Wednesday, August 24, 2016

Considering More Austrian-Lite Confusion

I have already posted an exchange I had with an Austrian-lite (SEE: My Exchange With an Austrian-Lite) but more needs to be said and new comments have come in.

First, I didn't get into it in my first round but Guy Noir has repeated support for his view that I have knocked down previously. He wrote this time:
 Corporate earnings have been trending down for quite a while.
He statesd this fact as "evidence" of the poor shape the economy is in.

But he raised this same point just over two weeks ago. He is confused with  weakness in specific sectors versus what happens when there is a recession,where a downturn is across the board.

I go into the confusion in detail here:The Nature of the Business Cycle and the Current State of the Economy.

Also  entering the fray is Neil

NeilAugust 23, 2016 at 3:26 PMWhat I think Robert is ignoring, or at least not addressing to the public at large, is the extraordinarily easy monetary policy that persists at the Fed in the face of these booming asset prices and low unemployment numbers. The last time the capital goods sector looked like this, in 2007, the Fed funds rate was at 5.25%. Now it's under 0.5%. This is not your fathers' or your grandfathers' business cycle folks.

Say what? My entire point has been that we are in the boom phase of the Fed manipulated when the Fed blasts out new money that props up asset prices! I am countering Austrian-lites who say the Fed can't do this! I am countering the view that the stock market is about to crash and we are headed immediately into recession!
As for the level of the Fed funds rate, I liked the way commenter Danger Pioneer replied to this:
Danger PioneerAugust 23, 2016 at 6:17 PM@Neil - the absolute interest rate is mostly irrelevant - the interest rate only matters in context of what it is relative to what the natural interest rate would be if there were no central bank ... what matters far more is the rate of increase in money supply (which Mr. Wenzel does not at all ignore) ... looking at the Fed-set interest rate in a vacuum is mostly useless

Further, you can't compare interest rates over two different periods. Who is to say by how much interest rates are pushed down by Fed activity? You can come up with a number.

I recall having a discussion about this with Murray Rothbard in the early 1980s when interest rates were going in the other direction, skyrocketing, and analysts were saying, "Well, this will stop. They have not been much higher ever before."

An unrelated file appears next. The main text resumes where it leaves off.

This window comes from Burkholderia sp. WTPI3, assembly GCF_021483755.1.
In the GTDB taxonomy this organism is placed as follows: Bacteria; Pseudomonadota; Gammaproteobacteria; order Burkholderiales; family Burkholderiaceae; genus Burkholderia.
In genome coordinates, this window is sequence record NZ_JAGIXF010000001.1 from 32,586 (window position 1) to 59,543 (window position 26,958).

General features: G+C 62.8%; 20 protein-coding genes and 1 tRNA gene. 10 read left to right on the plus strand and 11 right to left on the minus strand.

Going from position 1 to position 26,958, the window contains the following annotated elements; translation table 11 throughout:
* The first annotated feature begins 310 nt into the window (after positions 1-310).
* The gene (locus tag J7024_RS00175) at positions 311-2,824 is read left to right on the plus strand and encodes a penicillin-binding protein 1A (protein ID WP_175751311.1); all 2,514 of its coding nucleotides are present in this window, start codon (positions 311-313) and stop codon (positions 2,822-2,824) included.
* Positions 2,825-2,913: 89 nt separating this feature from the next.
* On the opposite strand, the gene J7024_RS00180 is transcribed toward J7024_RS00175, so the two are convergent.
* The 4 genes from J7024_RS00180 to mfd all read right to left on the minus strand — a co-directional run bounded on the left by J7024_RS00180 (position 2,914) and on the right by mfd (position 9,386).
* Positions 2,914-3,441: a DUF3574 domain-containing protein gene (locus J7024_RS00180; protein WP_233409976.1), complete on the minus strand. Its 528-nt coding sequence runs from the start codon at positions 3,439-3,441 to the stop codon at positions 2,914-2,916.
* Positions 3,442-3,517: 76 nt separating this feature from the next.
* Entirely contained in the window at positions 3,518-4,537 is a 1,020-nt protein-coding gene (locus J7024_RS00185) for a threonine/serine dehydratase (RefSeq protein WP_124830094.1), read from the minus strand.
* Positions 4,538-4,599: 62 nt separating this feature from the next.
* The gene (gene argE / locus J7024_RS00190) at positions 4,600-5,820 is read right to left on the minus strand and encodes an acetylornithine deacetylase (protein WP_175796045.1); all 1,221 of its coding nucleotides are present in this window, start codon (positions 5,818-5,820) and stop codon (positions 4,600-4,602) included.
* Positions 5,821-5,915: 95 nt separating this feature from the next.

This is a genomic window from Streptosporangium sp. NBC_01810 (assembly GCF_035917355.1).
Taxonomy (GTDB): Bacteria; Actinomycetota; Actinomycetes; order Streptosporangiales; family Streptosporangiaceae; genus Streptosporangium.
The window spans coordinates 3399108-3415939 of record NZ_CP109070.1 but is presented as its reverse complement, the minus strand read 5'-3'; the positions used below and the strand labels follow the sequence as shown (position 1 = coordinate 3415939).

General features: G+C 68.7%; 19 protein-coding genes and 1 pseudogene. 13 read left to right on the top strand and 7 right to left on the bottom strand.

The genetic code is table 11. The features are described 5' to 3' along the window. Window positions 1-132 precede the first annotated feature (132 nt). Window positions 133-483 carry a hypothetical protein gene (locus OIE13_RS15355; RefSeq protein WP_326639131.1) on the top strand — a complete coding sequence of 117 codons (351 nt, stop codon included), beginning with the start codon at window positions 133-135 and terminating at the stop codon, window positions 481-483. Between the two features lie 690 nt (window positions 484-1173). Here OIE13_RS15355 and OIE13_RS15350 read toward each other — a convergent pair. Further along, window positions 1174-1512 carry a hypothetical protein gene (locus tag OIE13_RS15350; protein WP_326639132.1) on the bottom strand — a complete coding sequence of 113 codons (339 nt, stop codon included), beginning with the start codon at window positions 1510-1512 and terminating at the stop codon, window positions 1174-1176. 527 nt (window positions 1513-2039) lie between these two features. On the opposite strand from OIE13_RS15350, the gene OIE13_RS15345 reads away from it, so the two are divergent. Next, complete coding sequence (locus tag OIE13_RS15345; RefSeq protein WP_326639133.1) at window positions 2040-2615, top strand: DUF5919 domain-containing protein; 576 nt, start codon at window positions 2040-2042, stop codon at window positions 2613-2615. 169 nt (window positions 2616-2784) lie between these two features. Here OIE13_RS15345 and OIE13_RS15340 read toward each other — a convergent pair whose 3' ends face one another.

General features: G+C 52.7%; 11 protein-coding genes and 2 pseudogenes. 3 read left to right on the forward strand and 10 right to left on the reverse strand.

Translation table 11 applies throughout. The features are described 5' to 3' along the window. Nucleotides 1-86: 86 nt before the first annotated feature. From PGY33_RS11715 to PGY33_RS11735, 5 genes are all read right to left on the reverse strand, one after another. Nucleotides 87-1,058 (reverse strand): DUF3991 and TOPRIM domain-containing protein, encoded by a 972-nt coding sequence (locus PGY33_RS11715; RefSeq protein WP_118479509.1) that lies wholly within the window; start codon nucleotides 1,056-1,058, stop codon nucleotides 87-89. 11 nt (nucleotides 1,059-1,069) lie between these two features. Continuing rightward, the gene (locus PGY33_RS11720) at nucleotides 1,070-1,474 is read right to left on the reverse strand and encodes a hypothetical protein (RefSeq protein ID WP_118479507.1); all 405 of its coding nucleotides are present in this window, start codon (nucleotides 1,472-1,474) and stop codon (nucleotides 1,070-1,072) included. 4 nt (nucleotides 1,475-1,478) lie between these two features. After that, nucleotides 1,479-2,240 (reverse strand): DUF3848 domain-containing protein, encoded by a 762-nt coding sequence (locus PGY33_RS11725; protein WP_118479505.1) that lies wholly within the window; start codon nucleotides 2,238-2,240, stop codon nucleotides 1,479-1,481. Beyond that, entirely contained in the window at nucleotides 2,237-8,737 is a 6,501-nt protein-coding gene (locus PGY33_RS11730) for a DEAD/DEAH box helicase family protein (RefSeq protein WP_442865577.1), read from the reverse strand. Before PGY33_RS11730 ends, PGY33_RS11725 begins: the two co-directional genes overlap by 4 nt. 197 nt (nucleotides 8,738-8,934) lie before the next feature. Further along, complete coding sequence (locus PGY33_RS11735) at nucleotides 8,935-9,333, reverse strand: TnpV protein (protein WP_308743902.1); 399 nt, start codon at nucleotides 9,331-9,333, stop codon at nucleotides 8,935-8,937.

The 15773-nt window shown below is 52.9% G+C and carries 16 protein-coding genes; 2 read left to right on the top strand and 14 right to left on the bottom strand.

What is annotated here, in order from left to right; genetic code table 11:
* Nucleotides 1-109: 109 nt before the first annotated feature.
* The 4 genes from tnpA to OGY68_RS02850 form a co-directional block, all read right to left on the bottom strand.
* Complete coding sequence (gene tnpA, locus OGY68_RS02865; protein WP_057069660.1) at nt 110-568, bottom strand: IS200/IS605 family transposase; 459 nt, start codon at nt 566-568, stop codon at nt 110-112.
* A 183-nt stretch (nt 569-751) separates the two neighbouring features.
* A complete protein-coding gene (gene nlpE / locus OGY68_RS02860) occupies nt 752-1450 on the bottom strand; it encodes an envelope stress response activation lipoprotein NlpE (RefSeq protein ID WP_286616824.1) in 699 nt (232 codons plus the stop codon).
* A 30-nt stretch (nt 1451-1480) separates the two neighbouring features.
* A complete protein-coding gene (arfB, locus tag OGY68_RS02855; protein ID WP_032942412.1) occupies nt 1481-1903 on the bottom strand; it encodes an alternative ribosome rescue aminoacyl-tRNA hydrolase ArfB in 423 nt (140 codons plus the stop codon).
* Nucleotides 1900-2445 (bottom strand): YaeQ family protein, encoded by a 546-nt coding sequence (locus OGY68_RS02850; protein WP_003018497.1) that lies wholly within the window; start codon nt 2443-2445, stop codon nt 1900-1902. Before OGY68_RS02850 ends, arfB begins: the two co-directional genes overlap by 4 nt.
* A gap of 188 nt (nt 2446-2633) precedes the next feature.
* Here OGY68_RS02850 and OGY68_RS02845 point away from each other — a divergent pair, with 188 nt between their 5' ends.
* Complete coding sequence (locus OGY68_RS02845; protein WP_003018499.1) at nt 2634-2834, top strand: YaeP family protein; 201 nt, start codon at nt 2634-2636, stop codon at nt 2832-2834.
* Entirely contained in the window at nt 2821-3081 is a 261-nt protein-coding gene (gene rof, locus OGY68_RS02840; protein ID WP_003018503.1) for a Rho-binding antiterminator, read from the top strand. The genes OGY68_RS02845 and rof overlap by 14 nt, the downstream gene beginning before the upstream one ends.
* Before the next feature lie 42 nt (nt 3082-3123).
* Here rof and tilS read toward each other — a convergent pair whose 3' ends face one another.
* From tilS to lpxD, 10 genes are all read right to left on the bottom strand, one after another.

We both agreed, "Who is to say how high rates can go? Historical levels have nothing to do with where they go from here."

I hasten to add, up or down.

Nest comes in Hollow Daze.
Hollow DazeAugust 23, 2016 at 7:48 PM@Danger Pioneer - What would the natural interest rate be if there were no central bank? When companies borrow money to buy back stock or hedge funds borrow to fund leveraged bets , do you really think they care about the "rate of increase in money supply"? Do you really think 5.25% vs. 0.05% rates is a meaningless comparison?
 @Danger Pioneer isn't saying that corporations don't care about the rate, All he is saying is that there is a market interest rate that can't be known when the Fed manipulates the money supply. We know it will be higher than the current rate but there is absolutely no way to determine by how much. That is all he is saying and he is correct.



  1. So the "natural interest rate" is unknowable (except that it's higher) but we should only be concerned with the absolute rate in the context of it? Pure "Austrian" academic gobbledygook.
    People are making leveraged bets on assets, stocks and houses in particular, and govt's are borrowing and spending like there's no tomorrow in an environment of attractive, super low interest rates. Raise the rates and watch the boom evaporate.

    1. The boom ended a while back. All that exists is dwindling speculation in Risk Assets.

      Where's the post on how great the July existing home sales are (not)?